A 2022 Ford F-150 Lightning has been independently dyno-tested for the primary time. The check, which proved difficult to conduct, confirmed that Ford’s all-electric pickup truck comes shut to its factory-rated output.

An extended-range mannequin was used within the check, which was performed by the Texas Truck Show with help from dyno producer Dynocom. Ford charges that model at 580 hp and 775 pound-feet of torque, and the dyno confirmed 564.9 hp and 783.5 lb-ft on the wheels. That represents a 3% loss in horsepower from the motors to the wheels, however barely extra torque than the revealed specs.

2022 Ford F-150 Lightning dyno test

2022 Ford F-150 Lightning dyno check

Just getting that end result was tough, Brian Raupe, host of the Texas Truck Show, defined in an e-mail to Motor Authority. At 145.5 inches on the hub facilities, the Lightning’s wheelbase exceeded the bounds of most all-wheel-drive dynos testers had entry to. These have a tendency to be used for smaller sports activities automobiles and max out at a 125-inch wheelbase.

With efficiency vans, the answer would sometimes be to run in rear-wheel drive on only one set of rollers. But that wasn’t an choice with the dual-motor Lightning. Dynocom ended up modifying considered one of its DC-6000 dynos to accommodate the Lightning’s longer wheelbase. The DC-6000 makes use of a gearbox to synchronize the 2 rollers. That’s extra correct than typical belt methods, that are inclined to stretching, Raupe famous.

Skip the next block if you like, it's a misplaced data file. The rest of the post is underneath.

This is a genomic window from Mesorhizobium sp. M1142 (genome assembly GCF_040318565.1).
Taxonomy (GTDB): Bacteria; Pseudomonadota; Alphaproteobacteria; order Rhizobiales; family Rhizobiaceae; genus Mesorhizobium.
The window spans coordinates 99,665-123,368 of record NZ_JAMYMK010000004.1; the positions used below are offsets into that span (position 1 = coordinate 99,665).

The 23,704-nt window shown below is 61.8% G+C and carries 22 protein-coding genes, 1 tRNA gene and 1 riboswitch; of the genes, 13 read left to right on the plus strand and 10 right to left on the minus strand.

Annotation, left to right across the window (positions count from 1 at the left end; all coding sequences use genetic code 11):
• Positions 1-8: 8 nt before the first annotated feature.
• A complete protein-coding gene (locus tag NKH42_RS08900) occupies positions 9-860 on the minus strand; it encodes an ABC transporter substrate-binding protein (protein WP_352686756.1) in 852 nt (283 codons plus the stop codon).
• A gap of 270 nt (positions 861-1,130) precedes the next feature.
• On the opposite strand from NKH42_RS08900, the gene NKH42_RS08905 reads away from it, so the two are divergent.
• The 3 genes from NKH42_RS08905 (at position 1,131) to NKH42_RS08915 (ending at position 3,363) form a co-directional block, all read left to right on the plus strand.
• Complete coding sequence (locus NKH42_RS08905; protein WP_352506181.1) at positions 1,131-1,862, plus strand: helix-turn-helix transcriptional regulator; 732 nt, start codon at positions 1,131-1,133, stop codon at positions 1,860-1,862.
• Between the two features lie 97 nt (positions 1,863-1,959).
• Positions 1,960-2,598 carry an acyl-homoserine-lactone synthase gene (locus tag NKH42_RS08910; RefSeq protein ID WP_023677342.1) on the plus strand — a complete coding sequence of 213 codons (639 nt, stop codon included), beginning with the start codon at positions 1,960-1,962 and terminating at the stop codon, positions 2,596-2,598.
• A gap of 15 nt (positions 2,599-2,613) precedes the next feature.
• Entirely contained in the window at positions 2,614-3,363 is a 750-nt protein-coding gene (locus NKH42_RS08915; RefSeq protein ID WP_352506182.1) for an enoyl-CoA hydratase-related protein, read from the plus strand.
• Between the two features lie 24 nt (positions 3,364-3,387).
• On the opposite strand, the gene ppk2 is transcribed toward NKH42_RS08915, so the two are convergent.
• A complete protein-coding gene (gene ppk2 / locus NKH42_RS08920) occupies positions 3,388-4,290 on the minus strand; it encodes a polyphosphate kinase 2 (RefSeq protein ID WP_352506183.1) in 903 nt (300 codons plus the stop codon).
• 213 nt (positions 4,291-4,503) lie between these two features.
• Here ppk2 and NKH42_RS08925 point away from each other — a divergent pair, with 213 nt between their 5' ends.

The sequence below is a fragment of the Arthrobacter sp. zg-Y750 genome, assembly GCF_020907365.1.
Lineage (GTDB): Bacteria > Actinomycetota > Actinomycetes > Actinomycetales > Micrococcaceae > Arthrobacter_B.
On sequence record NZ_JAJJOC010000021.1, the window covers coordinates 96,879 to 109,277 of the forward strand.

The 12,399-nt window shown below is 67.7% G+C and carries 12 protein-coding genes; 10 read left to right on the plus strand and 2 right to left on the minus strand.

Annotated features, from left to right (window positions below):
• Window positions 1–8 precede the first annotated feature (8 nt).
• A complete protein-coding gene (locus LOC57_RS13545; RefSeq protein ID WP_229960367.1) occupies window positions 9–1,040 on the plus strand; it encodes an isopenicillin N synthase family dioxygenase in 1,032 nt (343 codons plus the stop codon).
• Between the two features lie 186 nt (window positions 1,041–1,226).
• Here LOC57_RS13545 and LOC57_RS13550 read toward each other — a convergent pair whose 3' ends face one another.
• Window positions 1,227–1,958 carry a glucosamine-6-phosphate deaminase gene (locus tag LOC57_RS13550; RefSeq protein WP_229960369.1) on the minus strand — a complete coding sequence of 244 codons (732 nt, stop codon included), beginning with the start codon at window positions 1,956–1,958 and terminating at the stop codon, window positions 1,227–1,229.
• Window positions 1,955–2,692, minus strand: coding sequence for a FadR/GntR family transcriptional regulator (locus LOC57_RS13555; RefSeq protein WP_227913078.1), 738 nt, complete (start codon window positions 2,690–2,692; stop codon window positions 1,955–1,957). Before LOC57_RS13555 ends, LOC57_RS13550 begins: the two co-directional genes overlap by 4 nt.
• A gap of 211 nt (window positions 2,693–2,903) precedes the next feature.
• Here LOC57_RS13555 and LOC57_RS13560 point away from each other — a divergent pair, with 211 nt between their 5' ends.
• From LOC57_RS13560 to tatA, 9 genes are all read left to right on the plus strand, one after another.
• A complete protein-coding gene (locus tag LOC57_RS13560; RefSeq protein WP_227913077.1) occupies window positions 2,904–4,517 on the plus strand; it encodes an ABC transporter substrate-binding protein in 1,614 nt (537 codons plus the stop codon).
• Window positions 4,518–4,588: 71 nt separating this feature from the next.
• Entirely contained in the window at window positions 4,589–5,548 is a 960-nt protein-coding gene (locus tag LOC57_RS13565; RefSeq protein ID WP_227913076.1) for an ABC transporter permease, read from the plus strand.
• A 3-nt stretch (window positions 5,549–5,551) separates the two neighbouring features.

Dyno checks additionally sometimes depend on engine rpm, however that is not a related determine for EVs due to their immediate torque. Dynocom measured wheel velocity as an alternative. A ultimate drive ratio can be wanted for calculations, however Ford would not publish one for the Lightning. Using wheel velocity and tire top, testers estimated a ultimate drive of two:1 for every of the Lightning’s motors.

Finally, the Lightning initially lower energy down to lower than 200 hp round 70 mph, then would ramp again up to full energy on the best way to an indicated 107-mph high velocity. This was due to extreme acceleration with out real-world weight and wind resistance, Raupe mentioned. Basically, the truck thought it one thing was flawed and restricted energy. The workaround was utilizing software program to apply added resistance to the dyno rollers, simulating real-world situations.

Check out the embedded video to see the Lightning’s dyno runs.

. .